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# RE: Use of Side Friction to Resist Overturning - Spread Footing

• To: SEAINT(--nospam--at)seaint.org
• Subject: RE: Use of Side Friction to Resist Overturning - Spread Footing
• From: "Benson,Ralph" <rbenson(--nospam--at)huitt-zollars.com>
• Date: Tue, 15 Dec 1998 8:56 -0600

```I have used side cohesion to resist lateral loads and overturning moments
on large (30'x15'
embedded 10 to 20' into the soil with vertical and lateral loads in the
150k range). )
guy wire anchors cast directly against clean, unbroken rock.  The
cohesion values
used were similar to 500 psf and were determined by a geotechnical
engineer
(not assumed).  The side resistance values were neglected for the top two
feet of the anchors,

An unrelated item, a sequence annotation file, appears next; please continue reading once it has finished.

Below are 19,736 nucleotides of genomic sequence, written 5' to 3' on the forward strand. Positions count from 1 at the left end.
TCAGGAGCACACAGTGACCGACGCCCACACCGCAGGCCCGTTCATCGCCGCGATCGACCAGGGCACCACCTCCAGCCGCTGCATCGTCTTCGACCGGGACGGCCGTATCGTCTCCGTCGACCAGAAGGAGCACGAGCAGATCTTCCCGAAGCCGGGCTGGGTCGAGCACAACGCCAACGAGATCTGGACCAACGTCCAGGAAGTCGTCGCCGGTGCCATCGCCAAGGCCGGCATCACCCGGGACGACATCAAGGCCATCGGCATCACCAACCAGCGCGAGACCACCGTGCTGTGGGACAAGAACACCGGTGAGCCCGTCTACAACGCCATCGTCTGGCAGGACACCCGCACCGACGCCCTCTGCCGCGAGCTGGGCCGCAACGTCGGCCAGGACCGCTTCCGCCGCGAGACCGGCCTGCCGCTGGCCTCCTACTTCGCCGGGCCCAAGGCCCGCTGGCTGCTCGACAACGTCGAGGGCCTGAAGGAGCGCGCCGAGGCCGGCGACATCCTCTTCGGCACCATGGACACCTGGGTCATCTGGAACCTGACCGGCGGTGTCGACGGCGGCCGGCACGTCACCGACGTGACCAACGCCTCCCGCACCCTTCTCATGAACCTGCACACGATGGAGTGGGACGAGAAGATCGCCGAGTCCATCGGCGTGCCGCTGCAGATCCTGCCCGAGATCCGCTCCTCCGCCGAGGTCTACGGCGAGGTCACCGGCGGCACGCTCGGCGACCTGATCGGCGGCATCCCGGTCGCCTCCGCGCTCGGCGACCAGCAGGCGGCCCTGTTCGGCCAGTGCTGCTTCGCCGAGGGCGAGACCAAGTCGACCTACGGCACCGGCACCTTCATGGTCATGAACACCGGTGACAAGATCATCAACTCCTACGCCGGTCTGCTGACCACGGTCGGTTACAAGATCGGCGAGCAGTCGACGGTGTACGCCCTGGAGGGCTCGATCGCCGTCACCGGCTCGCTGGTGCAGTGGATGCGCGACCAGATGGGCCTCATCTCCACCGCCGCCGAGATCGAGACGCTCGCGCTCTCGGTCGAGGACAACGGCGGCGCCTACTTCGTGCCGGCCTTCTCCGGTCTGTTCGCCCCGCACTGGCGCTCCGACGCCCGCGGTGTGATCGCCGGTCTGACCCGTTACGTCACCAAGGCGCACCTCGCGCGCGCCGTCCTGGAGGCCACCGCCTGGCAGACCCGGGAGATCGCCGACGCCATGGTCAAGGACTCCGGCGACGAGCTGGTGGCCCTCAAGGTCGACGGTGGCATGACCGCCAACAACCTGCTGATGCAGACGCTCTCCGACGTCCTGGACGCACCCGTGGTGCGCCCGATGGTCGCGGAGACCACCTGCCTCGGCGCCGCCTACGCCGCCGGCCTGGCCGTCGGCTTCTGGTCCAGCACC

as directed by the geotech.

If you follow this approach (and my math holds), you get 3.0k of
resistance
at 1.5 foot above the bottom of the footing, resulting in 4.5 ft-k of
moment resistance.
Which, I would guess, might be small compared to the required resistance.

What does the geotechnical report recommend or is there one?

-----Original Message-----
From: Robert Rogers [SMTP:robert.rogers(--nospam--at)woolpert.com]
Sent: Tuesday, December 15, 1998 6:10 AM
To: SEAINT
Subject: Use of Side Friction to Resist Overturning - Spread Footing

I have recently seen a set of calculations for the design of reinforced
concrete spread footings (for a new building) which support building
footings
are approximately 5 ft. deep (to bottom of footing), 2 ft. thick, and
have
a 3' tall square pier which receives the square column.  The
calculations
assume a value of 500 psf for side friction on the 2' thick footing.
The
forces generated by this side friction are supposed to help resist the
overturning moment imposed to the footing.  I have never seen this type
of
analysis used for spread footing design.  I think the methodology is way

out in left field !  Any other opinions ?

```